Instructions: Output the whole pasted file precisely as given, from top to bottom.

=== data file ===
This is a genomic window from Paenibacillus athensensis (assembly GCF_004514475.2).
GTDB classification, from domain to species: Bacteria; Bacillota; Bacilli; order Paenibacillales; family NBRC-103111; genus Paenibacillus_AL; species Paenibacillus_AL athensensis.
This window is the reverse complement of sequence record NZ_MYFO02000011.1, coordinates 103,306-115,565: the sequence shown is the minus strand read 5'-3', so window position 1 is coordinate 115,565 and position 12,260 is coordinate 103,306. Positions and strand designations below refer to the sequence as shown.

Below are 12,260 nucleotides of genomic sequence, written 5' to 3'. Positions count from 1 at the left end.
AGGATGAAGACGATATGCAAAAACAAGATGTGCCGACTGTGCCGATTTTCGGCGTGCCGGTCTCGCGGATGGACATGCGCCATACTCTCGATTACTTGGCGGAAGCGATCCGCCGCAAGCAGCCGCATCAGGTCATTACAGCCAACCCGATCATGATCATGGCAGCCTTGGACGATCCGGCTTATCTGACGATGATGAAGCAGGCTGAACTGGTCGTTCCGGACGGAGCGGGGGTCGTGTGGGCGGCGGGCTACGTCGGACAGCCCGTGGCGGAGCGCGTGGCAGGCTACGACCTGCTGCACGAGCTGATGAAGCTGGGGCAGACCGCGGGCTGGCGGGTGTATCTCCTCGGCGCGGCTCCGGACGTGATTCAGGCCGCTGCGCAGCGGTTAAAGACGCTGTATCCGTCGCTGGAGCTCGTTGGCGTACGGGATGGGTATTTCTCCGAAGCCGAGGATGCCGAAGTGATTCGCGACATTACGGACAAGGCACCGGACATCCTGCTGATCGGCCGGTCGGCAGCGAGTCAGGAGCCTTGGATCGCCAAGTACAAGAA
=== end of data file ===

This is a genomic window from Paenibacillus athensensis (assembly GCF_004514475.2).
GTDB classification, from domain to species: Bacteria; Bacillota; Bacilli; order Paenibacillales; family NBRC-103111; genus Paenibacillus_AL; species Paenibacillus_AL athensensis.
This window is the reverse complement of sequence record NZ_MYFO02000011.1, coordinates 103,306-115,565: the sequence shown is the minus strand read 5'-3', so window position 1 is coordinate 115,565 and position 12,260 is coordinate 103,306. Positions and strand designations below refer to the sequence as shown.

Below are 12,260 nucleotides of genomic sequence, written 5' to 3'. Positions count from 1 at the left end.
AGGATGAAGACGATATGCAAAAACAAGATGTGCCGACTGTGCCGATTTTCGGCGTGCCGGTCTCGCGGATGGACATGCGCCATACTCTCGATTACTTGGCGGAAGCGATCCGCCGCAAGCAGCCGCATCAGGTCATTACAGCCAACCCGATCATGATCATGGCAGCCTTGGACGATCCGGCTTATCTGACGATGATGAAGCAGGCTGAACTGGTCGTTCCGGACGGAGCGGGGGTCGTGTGGGCGGCGGGCTACGTCGGACAGCCCGTGGCGGAGCGCGTGGCAGGCTACGACCTGCTGCACGAGCTGATGAAGCTGGGGCAGACCGCGGGCTGGCGGGTGTATCTCCTCGGCGCGGCTCCGGACGTGATTCAGGCCGCTGCGCAGCGGTTAAAGACGCTGTATCCGTCGCTGGAGCTCGTTGGCGTACGGGATGGGTATTTCTCCGAAGCCGAGGATGCCGAAGTGATTCGCGACATTACGGACAAGGCACCGGACATCCTGCTGATCGGCCGGTCGGCAGCGAGTCAGGAGCCTTGGATCGCCAAGTACAAGAA